"Wait, Sloan. Speak up. I can't hear you."
I whispered louder. "I need you. Can you come to the brewery, now?"
"Hang on a sec."
I heard Hans shout to his crew to turn off their power tools.
"Okay, sorry. That's better. Couldn't hear a thing over the circular saw. What's up?"
"Hans." I fought back tears. "I found Mac with the new barmaid."
I froze as Mac stepped out of the office. He smoothed the front of his white tailored shirt with the Der Keller logo on the breast and scanned the brewery. I crouched lower behind the kettle.
"Sloan, Sloan, are you there?" Hans's voice blared in my ear.
"Shhhh! One sec. I think Mac's looking for me."
I could see Mac's blond head craning to see if anyone was around. My body felt like it would betray me. The aluminum ladder I was perched on led to an access hatch at the top of one of Der Keller's four fermenting tanks. An extensive network of platforms and scaffolding ran between each of the tanks. While most of the system was automated, the access hatches were used to add dry hops to the fermenter. The ladder felt stable, but I was worried that if I couldn't stop trembling, it might crash into the expensive copper tank.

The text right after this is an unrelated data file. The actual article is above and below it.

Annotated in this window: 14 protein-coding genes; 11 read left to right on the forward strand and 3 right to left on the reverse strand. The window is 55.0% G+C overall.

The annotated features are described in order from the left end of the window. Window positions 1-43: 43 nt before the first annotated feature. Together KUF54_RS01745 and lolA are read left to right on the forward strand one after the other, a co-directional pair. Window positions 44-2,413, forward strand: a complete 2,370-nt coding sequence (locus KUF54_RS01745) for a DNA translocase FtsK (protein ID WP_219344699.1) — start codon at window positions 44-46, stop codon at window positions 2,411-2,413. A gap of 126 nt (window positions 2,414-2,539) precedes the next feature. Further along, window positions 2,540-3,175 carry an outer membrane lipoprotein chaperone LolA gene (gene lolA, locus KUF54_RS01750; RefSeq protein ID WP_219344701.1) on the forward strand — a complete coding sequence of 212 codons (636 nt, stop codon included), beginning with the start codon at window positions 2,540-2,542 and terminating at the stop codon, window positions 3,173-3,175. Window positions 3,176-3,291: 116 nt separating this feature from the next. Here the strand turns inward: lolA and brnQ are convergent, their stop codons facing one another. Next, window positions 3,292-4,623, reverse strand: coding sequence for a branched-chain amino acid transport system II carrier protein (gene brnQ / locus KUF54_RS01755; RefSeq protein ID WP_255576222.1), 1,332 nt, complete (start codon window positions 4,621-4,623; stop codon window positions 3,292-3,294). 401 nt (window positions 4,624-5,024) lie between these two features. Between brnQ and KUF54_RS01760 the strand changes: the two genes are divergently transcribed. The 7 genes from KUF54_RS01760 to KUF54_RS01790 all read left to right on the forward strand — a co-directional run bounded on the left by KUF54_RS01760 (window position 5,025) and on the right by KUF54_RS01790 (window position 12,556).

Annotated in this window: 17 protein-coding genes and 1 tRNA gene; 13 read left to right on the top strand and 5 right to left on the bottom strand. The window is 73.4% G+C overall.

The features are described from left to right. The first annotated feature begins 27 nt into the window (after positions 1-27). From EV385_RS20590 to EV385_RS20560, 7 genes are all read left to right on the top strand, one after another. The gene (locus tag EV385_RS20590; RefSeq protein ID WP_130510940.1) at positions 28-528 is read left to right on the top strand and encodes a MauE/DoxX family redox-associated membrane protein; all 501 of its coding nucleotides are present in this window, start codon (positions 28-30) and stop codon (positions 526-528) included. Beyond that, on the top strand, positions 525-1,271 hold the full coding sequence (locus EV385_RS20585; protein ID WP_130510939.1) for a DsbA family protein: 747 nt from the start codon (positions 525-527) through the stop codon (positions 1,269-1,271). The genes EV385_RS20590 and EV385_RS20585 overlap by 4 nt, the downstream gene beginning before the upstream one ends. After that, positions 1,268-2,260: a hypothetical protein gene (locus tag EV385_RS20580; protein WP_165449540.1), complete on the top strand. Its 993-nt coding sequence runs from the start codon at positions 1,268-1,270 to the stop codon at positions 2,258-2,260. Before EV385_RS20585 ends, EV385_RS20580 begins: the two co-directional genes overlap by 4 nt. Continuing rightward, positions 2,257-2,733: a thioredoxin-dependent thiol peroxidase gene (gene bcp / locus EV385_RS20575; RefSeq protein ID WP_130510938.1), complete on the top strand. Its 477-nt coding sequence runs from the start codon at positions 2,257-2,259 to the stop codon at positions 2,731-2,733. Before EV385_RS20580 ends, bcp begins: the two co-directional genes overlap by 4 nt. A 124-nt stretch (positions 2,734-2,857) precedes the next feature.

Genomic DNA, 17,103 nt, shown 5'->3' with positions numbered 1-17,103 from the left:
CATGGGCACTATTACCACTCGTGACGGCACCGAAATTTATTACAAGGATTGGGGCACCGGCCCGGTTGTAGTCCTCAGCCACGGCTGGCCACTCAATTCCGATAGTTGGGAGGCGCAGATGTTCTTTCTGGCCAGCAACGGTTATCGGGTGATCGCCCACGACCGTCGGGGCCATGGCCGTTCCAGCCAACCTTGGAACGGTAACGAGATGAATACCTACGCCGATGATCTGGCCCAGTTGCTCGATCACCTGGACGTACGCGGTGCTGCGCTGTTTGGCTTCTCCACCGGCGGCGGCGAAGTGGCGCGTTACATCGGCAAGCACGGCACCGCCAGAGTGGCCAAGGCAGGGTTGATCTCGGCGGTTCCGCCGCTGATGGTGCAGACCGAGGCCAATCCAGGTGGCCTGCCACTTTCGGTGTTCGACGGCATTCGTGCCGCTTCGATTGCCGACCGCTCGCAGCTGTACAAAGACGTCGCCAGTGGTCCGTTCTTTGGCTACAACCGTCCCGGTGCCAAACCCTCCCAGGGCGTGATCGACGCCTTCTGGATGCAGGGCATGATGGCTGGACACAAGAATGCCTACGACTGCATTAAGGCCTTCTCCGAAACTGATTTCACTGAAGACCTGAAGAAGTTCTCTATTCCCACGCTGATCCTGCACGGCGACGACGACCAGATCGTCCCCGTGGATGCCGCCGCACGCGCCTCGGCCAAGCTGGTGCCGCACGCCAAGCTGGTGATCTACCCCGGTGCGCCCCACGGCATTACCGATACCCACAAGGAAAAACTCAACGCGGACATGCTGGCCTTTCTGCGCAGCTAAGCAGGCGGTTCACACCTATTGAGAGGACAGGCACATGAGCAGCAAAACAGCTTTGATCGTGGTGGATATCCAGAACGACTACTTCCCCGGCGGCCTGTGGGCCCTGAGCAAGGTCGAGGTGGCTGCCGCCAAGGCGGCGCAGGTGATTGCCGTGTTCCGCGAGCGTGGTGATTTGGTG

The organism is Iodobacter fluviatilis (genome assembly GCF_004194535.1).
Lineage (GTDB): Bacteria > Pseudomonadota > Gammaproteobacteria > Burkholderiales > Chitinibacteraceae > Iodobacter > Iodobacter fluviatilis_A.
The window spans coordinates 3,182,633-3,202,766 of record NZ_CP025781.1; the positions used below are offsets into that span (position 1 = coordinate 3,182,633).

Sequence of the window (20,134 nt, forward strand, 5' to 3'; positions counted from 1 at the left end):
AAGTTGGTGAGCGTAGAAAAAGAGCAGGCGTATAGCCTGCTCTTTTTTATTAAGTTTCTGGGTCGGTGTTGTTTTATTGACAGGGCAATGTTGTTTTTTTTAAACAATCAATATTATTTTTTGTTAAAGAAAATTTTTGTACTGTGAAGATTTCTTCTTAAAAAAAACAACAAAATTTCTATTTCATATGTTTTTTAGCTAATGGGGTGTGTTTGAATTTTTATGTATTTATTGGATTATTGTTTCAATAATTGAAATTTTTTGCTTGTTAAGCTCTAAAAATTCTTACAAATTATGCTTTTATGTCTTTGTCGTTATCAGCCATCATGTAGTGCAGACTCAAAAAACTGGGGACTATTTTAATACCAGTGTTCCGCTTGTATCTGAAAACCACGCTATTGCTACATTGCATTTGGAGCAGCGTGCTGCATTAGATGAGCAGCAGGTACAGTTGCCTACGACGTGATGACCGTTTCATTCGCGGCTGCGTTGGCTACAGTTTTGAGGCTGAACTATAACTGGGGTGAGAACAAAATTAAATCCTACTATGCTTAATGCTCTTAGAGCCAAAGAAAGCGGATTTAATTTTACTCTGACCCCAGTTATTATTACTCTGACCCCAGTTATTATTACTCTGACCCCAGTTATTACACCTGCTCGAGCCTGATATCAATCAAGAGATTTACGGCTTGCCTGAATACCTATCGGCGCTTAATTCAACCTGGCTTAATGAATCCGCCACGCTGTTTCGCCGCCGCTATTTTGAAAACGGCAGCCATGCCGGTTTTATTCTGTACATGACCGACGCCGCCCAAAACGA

Mac gave the room one last glance and walked away.
"Okay, he's gone," I said to Hans.
"Sloan, where are you?"
"Hiding behind the fermenting tank." I glanced at the filtered light streaming in through the tinted skylights. Ursula had insisted on adding skylights to the industrial space a few years ago. The simple act of allowing light into the brewery had transformed the previously dark and cold warehouse into a warm and radiant workplace.
"Please, come over here."